Jennifer Glover recently sat down for an interview with The News Herald to discuss the events leading up to what the indictment described as a racially motivated beating, the punishment her husband endured as result of falsified use-of-force reports, and the trauma the two still live with as they await Darren Glover’s release from prison in 2019.
Former Maj. Michael Baxter, 49, of the Apalachee Correctional Institution in Sneads, was convicted of filing false reports in the case and faces up to 10 years in federal prison but acquitted of a charge of using excessive force. He did not respond to a request for comment.
The case is one in a string of regional inmate beatings by officers to go before U.S. District Judge Robert Hinkle for sentencing, but Baxter is the highest ranking officer in recent cases to be criminally indicted and convicted. With Baxter's sentencing set for this Thursday, Jennifer Glover has called for the judge to at least hand a term of imprisonment reflective of the time her husband was held in confinement for Baxter’s false reports: 30 months.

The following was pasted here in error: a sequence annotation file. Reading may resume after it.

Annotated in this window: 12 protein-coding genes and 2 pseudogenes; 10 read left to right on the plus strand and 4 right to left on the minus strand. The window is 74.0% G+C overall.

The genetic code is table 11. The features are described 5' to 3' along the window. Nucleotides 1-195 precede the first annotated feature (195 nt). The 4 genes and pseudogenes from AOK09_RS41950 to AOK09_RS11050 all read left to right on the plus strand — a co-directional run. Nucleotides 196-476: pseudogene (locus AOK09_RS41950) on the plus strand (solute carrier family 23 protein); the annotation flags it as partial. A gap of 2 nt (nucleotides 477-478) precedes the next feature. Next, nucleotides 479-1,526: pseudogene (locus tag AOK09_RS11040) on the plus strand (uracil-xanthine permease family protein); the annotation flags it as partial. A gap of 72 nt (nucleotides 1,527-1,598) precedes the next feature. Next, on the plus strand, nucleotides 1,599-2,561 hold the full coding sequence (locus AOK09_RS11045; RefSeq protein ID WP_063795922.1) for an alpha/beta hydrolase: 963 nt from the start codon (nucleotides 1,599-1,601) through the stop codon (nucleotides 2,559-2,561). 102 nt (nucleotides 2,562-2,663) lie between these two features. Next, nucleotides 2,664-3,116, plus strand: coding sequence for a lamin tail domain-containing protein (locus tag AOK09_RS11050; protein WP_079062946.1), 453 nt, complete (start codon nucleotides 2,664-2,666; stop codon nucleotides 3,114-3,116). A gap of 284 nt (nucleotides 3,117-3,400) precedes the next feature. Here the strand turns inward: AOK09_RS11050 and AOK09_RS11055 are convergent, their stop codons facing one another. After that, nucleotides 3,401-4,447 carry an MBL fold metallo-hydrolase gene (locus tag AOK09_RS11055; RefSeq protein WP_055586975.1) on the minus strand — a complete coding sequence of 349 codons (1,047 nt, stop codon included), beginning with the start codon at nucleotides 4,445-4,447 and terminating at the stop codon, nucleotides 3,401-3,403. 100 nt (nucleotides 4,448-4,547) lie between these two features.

“I don’t think he should do a day less,” she said.
A $40 crack deal landed Darren Glover in prison in 2007. It was his second narcotics-related conviction, and he also had a firearm. As a convicted felon, he was sentenced to 15 years in prison.
He and Jennifer, who had known each other since high school and were dating at the time of his arrest, decided to get married while Darren was incarcerated for practical reasons: a wife can get more access to an inmate than a girlfriend. But she didn't realize the degree of pushback the couple would receive for being different races.